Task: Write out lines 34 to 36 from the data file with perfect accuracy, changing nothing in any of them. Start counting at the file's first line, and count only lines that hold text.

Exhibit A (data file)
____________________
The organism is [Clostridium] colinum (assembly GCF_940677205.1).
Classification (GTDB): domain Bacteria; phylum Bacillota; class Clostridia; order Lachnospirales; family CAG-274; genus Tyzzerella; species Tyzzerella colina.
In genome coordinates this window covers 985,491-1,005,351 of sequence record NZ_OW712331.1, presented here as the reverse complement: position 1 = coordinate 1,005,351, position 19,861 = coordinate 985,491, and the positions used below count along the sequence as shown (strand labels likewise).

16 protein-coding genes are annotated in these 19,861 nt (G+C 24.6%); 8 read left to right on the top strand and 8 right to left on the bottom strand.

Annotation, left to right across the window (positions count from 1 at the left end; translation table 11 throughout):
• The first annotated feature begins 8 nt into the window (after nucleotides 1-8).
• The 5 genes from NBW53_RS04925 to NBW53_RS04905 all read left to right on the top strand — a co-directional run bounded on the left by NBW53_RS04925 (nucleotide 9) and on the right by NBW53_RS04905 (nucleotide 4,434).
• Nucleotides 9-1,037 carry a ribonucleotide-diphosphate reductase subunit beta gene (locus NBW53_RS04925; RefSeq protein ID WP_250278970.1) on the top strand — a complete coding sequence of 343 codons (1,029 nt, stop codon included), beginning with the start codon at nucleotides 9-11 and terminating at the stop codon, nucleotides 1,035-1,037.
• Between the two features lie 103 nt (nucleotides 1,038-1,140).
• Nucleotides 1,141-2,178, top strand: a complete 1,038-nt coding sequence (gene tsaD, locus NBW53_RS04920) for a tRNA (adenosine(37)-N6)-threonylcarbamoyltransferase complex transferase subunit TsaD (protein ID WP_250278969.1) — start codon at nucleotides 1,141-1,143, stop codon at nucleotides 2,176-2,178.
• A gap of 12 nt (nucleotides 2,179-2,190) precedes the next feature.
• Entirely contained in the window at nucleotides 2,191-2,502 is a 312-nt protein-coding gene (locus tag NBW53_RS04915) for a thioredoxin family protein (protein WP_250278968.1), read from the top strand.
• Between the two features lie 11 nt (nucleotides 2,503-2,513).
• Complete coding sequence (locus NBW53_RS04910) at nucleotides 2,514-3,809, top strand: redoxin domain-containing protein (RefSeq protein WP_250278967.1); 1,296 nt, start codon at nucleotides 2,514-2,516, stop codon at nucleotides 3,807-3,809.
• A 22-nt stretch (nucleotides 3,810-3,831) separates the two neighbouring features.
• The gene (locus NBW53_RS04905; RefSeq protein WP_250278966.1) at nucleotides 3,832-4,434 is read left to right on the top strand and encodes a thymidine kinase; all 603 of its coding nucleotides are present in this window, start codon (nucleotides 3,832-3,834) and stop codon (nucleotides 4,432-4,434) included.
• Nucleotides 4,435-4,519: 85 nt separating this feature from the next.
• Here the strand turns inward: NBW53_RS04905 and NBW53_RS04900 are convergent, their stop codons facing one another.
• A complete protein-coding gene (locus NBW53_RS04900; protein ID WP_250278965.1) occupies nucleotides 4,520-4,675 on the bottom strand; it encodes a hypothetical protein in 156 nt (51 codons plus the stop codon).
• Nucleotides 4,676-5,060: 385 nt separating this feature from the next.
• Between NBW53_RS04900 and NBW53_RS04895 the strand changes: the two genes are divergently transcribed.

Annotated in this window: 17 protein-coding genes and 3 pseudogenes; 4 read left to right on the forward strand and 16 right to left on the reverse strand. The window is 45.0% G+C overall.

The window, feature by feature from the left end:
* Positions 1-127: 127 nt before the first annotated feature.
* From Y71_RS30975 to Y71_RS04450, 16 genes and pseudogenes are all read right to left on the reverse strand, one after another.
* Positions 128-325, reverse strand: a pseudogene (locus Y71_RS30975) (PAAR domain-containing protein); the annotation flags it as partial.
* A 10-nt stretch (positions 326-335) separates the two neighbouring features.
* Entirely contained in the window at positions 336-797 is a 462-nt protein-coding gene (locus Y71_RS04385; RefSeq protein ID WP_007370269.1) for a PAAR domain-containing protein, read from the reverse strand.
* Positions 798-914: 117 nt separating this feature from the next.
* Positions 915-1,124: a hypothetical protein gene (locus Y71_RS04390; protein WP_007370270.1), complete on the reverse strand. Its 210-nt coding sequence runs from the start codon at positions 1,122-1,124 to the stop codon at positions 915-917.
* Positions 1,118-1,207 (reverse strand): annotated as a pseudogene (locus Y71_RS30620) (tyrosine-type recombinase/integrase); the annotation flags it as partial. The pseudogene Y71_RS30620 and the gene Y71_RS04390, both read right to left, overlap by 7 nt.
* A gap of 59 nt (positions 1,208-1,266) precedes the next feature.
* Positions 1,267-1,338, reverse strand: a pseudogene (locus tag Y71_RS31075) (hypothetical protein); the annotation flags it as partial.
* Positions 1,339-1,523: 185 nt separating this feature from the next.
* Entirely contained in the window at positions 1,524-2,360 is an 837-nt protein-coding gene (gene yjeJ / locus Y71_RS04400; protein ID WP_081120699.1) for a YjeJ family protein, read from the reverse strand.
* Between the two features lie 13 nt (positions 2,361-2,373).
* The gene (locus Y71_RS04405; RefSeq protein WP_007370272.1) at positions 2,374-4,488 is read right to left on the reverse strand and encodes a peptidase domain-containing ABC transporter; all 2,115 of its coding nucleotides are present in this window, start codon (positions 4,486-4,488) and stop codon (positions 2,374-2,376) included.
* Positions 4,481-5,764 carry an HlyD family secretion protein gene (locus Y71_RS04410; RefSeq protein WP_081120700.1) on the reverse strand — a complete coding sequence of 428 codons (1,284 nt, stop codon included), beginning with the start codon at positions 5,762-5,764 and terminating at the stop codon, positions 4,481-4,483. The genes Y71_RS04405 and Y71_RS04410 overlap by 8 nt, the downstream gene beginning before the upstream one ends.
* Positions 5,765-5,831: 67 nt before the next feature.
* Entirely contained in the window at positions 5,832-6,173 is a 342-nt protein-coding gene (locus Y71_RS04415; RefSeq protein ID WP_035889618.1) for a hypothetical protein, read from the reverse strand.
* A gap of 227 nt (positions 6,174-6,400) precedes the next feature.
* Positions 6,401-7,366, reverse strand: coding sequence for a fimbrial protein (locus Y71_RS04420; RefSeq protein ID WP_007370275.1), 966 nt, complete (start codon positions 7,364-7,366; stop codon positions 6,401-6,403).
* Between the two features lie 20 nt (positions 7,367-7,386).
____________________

* Positions 1,339-1,523: 185 nt separating this feature from the next.
* Entirely contained in the window at positions 1,524-2,360 is an 837-nt protein-coding gene (gene yjeJ / locus Y71_RS04400; protein ID WP_081120699.1) for a YjeJ family protein, read from the reverse strand.
* Between the two features lie 13 nt (positions 2,361-2,373).